Online marketplace and hospitality services Airbnb and Homeaway have decided to take legal action against New York City, claiming a recently passed law requiring user data violates the US Constitution.
The two companies filed a lawsuit last week in New York, Bloomberg reports.
According to the New York City law passed last month and set to take effect in February, home sharing platforms are now required on a monthly basis to hand over personal information on hosts leasing rooms or apartments. Airbnb said the law was “an extraordinary act of government overreach” and that it “violates core constitutional rights under the First and Fourth amendments.”
On its part, Homeaway said the measure was at odds with current laws protecting personal and financial data and comes “at a time when legislative, judicial, and public support for protecting against the release of private data shared with Internet services and ensuring valid consent for any such release has never been stronger”.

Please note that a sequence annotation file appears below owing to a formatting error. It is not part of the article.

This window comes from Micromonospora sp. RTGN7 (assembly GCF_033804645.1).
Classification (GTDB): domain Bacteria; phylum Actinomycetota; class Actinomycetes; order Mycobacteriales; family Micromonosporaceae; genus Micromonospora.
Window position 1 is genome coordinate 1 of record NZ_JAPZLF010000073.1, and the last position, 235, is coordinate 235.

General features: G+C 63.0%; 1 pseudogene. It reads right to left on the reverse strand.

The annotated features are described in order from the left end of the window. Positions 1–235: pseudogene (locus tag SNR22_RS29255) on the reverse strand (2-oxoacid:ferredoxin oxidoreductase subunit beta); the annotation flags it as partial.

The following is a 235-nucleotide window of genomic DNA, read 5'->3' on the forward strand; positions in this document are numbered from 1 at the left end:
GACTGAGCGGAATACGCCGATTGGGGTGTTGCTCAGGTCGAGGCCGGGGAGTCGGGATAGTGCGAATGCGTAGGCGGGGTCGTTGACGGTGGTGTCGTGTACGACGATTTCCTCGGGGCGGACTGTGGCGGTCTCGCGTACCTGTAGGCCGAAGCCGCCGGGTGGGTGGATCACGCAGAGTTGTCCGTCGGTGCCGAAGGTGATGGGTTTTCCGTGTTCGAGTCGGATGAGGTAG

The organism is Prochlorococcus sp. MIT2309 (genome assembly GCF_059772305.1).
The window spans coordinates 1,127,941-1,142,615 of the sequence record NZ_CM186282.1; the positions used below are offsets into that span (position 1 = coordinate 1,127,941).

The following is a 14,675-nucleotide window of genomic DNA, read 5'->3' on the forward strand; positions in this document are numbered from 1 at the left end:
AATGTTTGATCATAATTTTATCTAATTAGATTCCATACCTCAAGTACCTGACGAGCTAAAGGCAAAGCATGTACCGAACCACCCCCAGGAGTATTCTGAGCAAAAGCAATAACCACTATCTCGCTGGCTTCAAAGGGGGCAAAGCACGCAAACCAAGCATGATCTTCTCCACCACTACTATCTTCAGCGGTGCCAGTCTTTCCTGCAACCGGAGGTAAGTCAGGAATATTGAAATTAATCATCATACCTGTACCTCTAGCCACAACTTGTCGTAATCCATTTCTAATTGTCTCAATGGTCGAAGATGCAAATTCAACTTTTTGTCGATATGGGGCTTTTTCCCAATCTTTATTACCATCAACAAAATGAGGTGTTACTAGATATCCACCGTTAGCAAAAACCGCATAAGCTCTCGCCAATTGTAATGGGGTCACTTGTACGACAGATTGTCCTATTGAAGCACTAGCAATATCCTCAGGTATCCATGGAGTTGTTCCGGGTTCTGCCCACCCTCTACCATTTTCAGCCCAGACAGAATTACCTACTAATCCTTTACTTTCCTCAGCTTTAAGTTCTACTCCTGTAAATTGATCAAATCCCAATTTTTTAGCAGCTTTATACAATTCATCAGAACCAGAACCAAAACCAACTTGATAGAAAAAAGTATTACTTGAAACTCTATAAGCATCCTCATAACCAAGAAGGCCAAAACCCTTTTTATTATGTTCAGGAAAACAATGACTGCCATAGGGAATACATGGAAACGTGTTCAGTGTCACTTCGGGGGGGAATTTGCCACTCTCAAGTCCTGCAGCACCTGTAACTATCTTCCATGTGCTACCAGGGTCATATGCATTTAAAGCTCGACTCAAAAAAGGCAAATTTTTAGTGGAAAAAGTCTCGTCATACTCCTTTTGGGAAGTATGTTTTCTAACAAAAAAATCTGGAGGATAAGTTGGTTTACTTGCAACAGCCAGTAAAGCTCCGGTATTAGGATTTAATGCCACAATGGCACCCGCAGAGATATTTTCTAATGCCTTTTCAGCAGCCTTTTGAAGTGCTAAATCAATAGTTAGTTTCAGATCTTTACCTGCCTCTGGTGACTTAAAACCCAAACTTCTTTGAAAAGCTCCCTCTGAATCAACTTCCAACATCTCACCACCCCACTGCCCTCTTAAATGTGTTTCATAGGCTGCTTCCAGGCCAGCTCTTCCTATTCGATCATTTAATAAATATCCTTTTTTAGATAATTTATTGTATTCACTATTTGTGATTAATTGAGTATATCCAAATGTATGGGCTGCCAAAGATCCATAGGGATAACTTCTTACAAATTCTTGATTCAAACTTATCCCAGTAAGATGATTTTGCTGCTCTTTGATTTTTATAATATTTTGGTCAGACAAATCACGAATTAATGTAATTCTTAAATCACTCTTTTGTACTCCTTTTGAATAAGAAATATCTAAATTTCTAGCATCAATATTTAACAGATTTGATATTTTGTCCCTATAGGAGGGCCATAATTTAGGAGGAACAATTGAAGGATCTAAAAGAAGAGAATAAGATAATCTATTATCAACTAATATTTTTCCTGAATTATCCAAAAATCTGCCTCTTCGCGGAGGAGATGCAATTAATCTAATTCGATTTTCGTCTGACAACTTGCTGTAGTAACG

Mandatory information, according to Airbnb, includes the address of the said property and the full legal name, address, telephone number and email address of the host, as well as other information including total number of days rented, fees received by the platform, the amount paid, the host’s bank account information. According to reports, home sharing companies failing to disclose the required information will face a 1,500-dollar fine for each listing.
The new law has been fully backed by New York Mayor Bill de Blasio, the American Hotel and Lodging Association as well as affordable housing supporters and is aimed at facilitating the regulation of illegal home sharing practices.
In Greece, meanwhile…
It should be noted, that Airbnb refused to turn over the personal data of its customers to the Greek Finance Ministry last year.
At the same time, Greece announced on Thursday, that an online registry was now open requiring all property owners leasing rooms or homes short-term via home sharing platforms to enroll and in turn declare relevant earnings.
Greece’s revenue authority went on to note that is was “in advanced discussions with digital platforms operating in the sharing economy (Airbnb, Booking.com and HomeAway) with a view to concluding cooperation protocols and welcoming cooperation initiatives with other platforms of the sharing economy”.